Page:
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Exploring Baby-Led Weaning: My Top 7 Tips for a Successful and Safe Journey

Welcoming a new baby into your life is a time of joy, wonder, and discovery. One of the many exciting milestones on this journey, but also one of the most concerning for parents, is the introduction of solid foods. As a parent, you want to provide the best nutrition for your little one while fostering their development and independence. Making the transition from milk to solid food is a whole new chapter for both you and your baby.

In most of my consultations for introducing solid foods, parents express a fear of their baby choking when practicing baby led weaning (BLW), especially when compared to starting with purees. There’s a lot of controversial information about weaning, so it’s very important to provide you with all the information and tools so you can start this journey confidently and safely.

In this blog, we’ll explore what baby-led weaning is, when the best time to start is, which signs your baby will show you when they are ready, and, as usual I will share with you my Top 7 Tips for a successful baby-led weaning journey.

What is Baby-Led Weaning? 

As you may know, weaning your baby is nothing more than introducing solid food when they are ready. Breastmilk or formula will cover all your baby’s nutritional needs until they are around 6 months old. The latest research by the World Health Organization (WHO) shows that babies’ digestive system is not develop enough to cope with solid food before this age. 

From this age, the milk will continue to be the main nutritional source during your baby’s first year, with the addition of other foods necessary to ensure optimal health, growth and development.  

Baby-led weaning is an approach to introducing complementary foods to your baby. Unlike traditional spoon-feeding, where purees are spooned into your baby’s mouth, BLW encourages babies to feed themselves from the very beginning. The idea is to offer age-appropriate solid foods in a safe and manageable way, allowing your baby to explore different tastes, textures, and shapes independently.

How do I know if my Baby is Ready? 

It’s very important to be aware of some signs that your baby is going to show you when they are ready to make sure everything is safe. Your baby will be ready when: 

  • They can sit in a sitting position and hold their head up without support.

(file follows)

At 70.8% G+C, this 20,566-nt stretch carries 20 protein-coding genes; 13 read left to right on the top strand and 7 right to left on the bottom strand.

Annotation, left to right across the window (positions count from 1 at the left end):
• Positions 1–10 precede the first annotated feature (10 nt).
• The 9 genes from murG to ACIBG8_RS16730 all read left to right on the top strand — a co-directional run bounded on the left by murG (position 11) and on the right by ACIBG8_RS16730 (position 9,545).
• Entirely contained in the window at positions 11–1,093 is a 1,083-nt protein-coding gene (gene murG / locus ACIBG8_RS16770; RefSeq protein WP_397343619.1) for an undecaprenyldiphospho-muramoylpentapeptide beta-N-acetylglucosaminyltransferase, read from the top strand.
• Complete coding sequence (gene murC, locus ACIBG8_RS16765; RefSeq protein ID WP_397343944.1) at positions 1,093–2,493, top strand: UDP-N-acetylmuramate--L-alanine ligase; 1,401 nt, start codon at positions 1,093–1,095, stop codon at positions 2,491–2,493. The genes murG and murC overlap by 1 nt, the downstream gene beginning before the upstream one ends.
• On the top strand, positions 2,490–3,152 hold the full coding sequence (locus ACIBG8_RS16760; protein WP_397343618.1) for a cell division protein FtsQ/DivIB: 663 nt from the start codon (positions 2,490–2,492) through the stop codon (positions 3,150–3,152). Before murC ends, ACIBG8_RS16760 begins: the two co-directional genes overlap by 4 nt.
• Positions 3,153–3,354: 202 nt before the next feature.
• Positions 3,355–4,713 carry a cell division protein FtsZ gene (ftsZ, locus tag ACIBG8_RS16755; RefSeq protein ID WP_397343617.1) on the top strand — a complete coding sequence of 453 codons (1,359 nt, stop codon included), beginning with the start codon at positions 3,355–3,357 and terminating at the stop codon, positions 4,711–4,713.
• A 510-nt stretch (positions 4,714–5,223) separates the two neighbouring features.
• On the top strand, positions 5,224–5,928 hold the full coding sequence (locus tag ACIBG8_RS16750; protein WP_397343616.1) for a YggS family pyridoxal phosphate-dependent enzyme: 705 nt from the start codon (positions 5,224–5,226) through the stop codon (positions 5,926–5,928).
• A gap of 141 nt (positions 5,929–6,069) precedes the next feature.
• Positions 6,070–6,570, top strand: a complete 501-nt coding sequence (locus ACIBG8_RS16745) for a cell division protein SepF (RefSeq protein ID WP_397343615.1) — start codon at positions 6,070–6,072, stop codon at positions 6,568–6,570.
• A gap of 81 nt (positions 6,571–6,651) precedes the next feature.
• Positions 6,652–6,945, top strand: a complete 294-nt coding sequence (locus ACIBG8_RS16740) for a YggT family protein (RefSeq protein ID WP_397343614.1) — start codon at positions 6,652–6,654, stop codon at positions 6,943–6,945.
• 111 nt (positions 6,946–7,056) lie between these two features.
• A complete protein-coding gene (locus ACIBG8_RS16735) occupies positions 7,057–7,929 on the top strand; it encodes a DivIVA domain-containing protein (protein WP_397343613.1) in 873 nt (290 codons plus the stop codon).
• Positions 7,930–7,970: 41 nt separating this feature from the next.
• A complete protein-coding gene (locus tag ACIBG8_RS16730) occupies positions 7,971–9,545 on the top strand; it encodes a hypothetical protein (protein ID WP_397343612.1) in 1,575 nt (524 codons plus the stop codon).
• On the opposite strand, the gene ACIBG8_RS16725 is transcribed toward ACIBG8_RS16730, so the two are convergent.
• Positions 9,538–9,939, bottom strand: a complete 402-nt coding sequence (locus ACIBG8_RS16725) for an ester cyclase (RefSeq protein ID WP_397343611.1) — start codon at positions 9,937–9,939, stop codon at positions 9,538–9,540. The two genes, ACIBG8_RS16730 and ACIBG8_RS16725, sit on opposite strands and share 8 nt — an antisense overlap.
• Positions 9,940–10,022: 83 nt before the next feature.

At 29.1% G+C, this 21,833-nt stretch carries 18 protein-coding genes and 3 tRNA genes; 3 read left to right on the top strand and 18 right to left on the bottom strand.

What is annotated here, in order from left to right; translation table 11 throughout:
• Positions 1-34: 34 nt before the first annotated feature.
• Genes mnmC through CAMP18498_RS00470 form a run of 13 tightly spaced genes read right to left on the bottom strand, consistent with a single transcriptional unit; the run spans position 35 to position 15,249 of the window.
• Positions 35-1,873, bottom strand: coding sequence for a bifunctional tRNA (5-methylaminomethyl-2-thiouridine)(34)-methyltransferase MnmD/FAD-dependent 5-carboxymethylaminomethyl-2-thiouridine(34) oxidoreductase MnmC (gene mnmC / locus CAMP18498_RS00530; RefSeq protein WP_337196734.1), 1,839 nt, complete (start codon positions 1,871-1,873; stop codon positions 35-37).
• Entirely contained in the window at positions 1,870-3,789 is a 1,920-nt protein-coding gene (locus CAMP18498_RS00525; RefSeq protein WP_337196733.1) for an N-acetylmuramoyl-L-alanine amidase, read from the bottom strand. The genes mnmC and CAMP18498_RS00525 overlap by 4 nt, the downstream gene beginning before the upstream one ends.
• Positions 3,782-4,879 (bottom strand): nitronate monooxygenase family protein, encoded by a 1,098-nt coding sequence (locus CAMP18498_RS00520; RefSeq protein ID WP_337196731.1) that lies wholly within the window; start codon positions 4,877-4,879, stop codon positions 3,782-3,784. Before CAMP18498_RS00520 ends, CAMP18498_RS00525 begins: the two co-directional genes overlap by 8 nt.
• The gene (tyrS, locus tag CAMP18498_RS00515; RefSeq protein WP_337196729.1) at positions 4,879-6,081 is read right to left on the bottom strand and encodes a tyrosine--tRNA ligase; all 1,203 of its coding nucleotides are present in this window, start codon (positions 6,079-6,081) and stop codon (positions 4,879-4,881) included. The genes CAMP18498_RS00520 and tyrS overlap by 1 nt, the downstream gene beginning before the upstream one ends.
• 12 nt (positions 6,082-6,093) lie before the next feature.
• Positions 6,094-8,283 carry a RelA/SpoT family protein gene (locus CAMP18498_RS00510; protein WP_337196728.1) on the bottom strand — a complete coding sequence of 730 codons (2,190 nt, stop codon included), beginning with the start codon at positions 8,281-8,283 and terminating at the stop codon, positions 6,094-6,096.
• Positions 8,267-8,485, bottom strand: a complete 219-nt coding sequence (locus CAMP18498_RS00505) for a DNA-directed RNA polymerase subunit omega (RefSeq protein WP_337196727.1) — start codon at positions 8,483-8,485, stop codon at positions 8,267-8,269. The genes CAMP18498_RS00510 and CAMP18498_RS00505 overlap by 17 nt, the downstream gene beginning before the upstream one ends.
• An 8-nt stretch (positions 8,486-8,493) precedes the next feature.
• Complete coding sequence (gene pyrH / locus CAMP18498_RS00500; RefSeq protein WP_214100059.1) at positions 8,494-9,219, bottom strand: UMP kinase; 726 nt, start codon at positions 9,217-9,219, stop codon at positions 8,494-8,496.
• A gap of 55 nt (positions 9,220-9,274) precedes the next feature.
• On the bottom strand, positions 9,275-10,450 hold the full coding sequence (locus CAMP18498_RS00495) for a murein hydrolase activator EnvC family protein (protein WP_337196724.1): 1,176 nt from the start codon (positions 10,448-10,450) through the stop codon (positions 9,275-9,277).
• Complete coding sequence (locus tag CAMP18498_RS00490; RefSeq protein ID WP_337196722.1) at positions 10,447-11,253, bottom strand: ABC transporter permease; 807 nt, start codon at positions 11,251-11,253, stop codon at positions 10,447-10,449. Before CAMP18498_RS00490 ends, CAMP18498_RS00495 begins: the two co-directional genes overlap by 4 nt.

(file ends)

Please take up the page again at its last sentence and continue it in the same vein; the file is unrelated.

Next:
• They are interested in food; they follow the food when parents are eating around. 
  • They can coordinate their eyes, hands, and mouth and look at the food.
  • They can pick up objects and put them in their mouth by themselves.
  • The extrusion reflex is over, so they can swallow food without pushing it back out with their tongue. 
  • They start teething, although it’s not strictly necessary to have teeth to start with solid foods (some parents think that without teeth they can’t start the transition). Gums are very strong, and front teeth aren’t used for chewing. 
My Top 7 Tips for a Successful and Safe BLW Journey

1. Safety first: Always supervise your baby during mealtime to prevent choking hazards. Sit with your baby and watch them try to eat. They are your best guide for adjusting the foods you serve. 

2. Variety is key: Offer a wide variety of foods to expose your baby to different flavours and textures. Recent studies show that there’s no need to wait for potentially allergic food to be postponed, just follow the process of introducing them safely. 

3. Avoid chocking hazards: The food should generally be soft enough to squeeze between your fingers, about the size of a finger. That why it’s called finger food. Allow your baby to hold food with their hands. Avoid chunks and foods like whole grapes, nuts, popcorn and raw vegetables. 

4. Choosing the right highchair: Look for a highchair that allows your baby to sit up relatively straight and provides good back support so they can swallow properly. 

5. Gagging is normal: It’s a sign that your baby is doing what they need to do in order to move the food around in their mouth and to practice how much food they can manage to swallow. It sounds more dangerous than it actually is. 

6. Don’t force your baby: If your baby starts to fuss, turns his head away, or shows any other signs of not wanting to continue, they’re probably done. 

7. Consider a First Aid Course: If you still don’t feel very confident, you can complete a baby first aid course. It will make you feel a lot more confident and help ease your nerves about how to approach an unlikely situation of choking. 

Baby-led weaning is a wonderful way to introduce solids to your baby while encouraging their independence and nurturing a positive relationship with food. It’s a gradual process, and every baby is unique, so be patient and flexible in your approach. Remember that BLW allows them to progress at their own pace. 

Enjoy the messy, delightful journey of discovery as your little one explores the world of food. If you need any help to gain more confidence and guidance at the beginning of this journey, please feel free to contact me and book a Weaning Consultation with me. 

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